The Ka of HC2H3O2 is found by calculating the concentrations of the reactants and products when the solution ionizes and then dividing the concentrations of the products multiplied together over the concentration of the reactant. For HC2H3O2, the formula for Ka is Ka = [H3O+][C2H3O2]/[HC2H3O2].

The concentrations used in the equation for Ka are known as the equilibrium concentrations and can be determined by using an ICE table that lists the initial concentration, the change in concentration and the equilibrium concentration for H3O+, C2H3O2 and HC2H3O2. The concentration is listed in moles per liter.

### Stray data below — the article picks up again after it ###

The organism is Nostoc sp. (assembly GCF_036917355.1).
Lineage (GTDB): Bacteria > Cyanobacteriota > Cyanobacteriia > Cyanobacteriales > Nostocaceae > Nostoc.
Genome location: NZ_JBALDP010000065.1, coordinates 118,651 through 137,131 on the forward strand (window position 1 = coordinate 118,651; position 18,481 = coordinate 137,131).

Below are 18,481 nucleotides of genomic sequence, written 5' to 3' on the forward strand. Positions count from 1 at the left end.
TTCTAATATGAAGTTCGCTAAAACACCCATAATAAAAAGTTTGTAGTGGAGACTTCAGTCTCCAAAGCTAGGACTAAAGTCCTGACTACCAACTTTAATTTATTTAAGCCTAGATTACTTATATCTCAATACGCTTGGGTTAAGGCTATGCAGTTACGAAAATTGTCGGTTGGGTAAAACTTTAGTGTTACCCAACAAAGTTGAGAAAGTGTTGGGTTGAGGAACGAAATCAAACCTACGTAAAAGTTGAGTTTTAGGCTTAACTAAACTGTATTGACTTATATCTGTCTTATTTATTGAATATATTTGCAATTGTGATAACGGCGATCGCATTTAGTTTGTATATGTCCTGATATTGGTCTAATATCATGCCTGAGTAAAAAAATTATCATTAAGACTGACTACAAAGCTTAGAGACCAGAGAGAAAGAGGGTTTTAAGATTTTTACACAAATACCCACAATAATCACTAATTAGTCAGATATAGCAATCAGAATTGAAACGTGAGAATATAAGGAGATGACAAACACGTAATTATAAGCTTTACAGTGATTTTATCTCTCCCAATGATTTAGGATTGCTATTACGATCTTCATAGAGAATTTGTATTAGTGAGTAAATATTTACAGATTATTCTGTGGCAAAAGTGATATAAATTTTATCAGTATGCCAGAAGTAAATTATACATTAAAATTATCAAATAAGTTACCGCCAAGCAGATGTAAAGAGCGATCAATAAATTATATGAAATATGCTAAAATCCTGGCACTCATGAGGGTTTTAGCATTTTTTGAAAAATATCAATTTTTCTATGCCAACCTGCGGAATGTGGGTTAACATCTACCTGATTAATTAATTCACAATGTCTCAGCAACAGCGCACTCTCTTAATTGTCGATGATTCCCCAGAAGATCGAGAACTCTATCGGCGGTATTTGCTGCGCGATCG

In the table, the change in concentration for HC2H3O2 is -x, while the concentration of each of the products is x. Then, the equilibrium concentration for HC2H3O2 is the initial molarity of HC2H3O2 minus x, while the concentration of the products is any initial molarity plus x. For example, if the initial HC2H3O2 had a concentration of 0.3 moles per liter, then the equilibrium concentration of HC2H3O2 is 0.3 moles per liter minus x.

Plugging in the values found for the equilibrium concentration as found on the ICE table for the equation Ka = [H3O+][C2H3O2]/[HC2H3O2] allows the value of Ka to be solved in terms of x. To find the Ka, solve for x by measuring out the equilibrium concentration of one of the products or reactants through laboratory techniques. The Ka value for HC2H3O2 is 1.8 x 10^-5.